Artifact of the Week: Stone Scraper

Just about everything we know about the people of the Early Holocene is based on stone tools found at archaeological sites. The people most likely had tools made of wood or bone, but these softer materials have disappeared over time.

Scrapers were an important tool during the early Holocene. They could be used to skin animals, scrape the bark off a branch to make a spear handle, or cut meat.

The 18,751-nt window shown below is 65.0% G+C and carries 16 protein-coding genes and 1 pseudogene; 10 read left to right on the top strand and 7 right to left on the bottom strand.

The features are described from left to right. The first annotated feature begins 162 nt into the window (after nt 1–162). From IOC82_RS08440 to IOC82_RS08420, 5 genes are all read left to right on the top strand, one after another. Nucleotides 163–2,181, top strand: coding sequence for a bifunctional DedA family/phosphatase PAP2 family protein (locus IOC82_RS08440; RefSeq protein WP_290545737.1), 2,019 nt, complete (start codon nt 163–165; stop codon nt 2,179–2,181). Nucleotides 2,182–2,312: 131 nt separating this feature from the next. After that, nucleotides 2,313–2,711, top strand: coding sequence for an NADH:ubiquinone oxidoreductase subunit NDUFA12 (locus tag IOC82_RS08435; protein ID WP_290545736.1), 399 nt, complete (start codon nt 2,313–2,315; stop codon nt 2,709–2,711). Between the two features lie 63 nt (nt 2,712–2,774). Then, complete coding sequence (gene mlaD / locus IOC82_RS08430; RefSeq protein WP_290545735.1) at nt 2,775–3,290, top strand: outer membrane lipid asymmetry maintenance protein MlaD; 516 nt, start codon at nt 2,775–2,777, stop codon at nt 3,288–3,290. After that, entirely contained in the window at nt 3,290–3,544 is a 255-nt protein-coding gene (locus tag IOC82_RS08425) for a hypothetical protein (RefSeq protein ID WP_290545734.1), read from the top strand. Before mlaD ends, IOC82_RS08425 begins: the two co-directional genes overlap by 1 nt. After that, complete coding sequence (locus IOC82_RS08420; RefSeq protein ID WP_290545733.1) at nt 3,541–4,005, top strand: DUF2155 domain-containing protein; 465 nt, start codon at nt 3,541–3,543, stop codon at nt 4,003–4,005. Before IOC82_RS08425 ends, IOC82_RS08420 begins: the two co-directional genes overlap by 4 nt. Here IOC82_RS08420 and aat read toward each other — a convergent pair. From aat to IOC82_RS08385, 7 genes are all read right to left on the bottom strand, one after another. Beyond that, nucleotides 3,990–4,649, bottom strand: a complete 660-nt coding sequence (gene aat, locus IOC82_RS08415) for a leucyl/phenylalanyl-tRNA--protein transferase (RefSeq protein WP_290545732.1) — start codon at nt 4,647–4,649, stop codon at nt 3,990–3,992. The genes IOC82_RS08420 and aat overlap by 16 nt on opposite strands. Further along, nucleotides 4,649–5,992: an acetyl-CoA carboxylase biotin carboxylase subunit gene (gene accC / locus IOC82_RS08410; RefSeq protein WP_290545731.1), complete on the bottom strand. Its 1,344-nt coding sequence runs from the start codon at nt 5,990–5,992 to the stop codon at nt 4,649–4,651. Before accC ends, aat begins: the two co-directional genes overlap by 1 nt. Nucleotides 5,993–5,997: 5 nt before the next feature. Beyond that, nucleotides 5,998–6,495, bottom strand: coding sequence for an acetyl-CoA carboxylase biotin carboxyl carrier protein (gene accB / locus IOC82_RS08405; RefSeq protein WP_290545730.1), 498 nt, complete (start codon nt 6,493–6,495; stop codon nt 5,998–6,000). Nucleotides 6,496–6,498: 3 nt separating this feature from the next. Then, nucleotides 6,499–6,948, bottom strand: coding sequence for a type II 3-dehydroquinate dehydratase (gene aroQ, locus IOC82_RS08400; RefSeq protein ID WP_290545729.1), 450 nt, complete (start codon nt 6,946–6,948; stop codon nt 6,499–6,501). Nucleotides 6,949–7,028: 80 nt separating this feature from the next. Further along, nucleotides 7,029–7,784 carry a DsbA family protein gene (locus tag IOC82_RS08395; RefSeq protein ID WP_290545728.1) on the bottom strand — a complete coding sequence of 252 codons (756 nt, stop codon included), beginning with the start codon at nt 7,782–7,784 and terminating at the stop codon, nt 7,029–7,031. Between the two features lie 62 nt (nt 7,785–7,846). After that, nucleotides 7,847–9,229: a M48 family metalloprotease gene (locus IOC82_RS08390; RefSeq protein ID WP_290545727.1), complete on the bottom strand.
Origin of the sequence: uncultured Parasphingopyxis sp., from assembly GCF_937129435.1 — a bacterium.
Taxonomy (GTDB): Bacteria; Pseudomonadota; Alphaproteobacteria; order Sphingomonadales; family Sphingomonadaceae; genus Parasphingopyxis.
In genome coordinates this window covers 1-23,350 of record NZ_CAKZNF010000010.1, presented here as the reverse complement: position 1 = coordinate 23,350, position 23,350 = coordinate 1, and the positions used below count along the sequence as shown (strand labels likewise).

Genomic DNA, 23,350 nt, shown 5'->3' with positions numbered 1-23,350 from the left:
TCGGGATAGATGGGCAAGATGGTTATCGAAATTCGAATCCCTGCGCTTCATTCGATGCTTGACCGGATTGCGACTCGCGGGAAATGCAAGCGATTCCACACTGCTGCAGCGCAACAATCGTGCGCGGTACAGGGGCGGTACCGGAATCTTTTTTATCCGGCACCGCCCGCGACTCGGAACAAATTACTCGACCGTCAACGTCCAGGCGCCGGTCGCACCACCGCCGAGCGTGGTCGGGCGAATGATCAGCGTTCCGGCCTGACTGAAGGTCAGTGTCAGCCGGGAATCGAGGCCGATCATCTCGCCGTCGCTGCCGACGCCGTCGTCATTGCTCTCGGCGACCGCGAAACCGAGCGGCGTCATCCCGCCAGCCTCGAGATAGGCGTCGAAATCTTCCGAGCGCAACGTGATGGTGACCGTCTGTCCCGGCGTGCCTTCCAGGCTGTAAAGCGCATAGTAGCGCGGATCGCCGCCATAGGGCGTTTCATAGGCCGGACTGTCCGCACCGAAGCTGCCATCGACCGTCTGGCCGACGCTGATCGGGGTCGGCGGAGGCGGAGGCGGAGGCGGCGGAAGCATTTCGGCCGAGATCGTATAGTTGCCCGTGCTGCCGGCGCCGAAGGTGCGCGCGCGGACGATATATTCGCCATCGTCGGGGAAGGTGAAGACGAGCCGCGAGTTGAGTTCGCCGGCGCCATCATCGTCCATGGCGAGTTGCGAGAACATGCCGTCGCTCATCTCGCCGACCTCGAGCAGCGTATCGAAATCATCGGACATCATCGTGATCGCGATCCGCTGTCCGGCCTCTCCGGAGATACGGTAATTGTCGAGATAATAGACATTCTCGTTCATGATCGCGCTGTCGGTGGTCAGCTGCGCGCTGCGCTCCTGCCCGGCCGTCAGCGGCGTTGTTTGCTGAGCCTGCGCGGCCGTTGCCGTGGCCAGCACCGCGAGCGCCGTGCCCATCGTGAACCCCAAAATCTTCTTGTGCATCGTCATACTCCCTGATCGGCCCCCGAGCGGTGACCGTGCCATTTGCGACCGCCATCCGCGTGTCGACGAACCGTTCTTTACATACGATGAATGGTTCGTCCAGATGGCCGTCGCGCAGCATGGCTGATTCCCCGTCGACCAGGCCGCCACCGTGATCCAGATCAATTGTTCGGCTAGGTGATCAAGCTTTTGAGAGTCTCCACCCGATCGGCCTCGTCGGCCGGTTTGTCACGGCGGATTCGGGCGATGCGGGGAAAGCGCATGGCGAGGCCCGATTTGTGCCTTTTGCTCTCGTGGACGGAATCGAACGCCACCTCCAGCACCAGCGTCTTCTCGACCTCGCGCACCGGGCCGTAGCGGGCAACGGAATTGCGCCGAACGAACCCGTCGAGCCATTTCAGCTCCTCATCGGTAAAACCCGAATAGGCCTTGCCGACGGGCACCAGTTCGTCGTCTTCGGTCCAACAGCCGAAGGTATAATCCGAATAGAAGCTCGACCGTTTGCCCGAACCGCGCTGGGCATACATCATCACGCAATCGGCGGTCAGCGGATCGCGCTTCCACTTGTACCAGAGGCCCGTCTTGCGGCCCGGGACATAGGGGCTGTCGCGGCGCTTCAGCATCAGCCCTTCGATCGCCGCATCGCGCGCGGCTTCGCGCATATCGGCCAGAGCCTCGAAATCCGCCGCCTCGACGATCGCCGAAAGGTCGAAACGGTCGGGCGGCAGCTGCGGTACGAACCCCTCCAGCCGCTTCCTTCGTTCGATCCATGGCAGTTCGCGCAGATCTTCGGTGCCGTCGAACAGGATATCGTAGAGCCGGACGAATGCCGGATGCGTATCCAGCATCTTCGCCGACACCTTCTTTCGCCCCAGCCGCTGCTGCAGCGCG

In 1919, Malcolm J. Rogers discovered the Harris Archaeological Site, which preserved two distinct layers of occupation in the San Dieguito River Valley. In the lowest layer, he found large stone scrapers, flaked projectile points, and crescent shaped objects. He originally called these people the “Scraper Makers.” Later, this culture became known as the San Dieguito Complex.

Date: San Dieguito Complex (10,000 ya – 7,500 ya)
Material Class: Chipped Stone

Want to learn more? Visit the exhibit By Land and By Sea currently on view at the Center.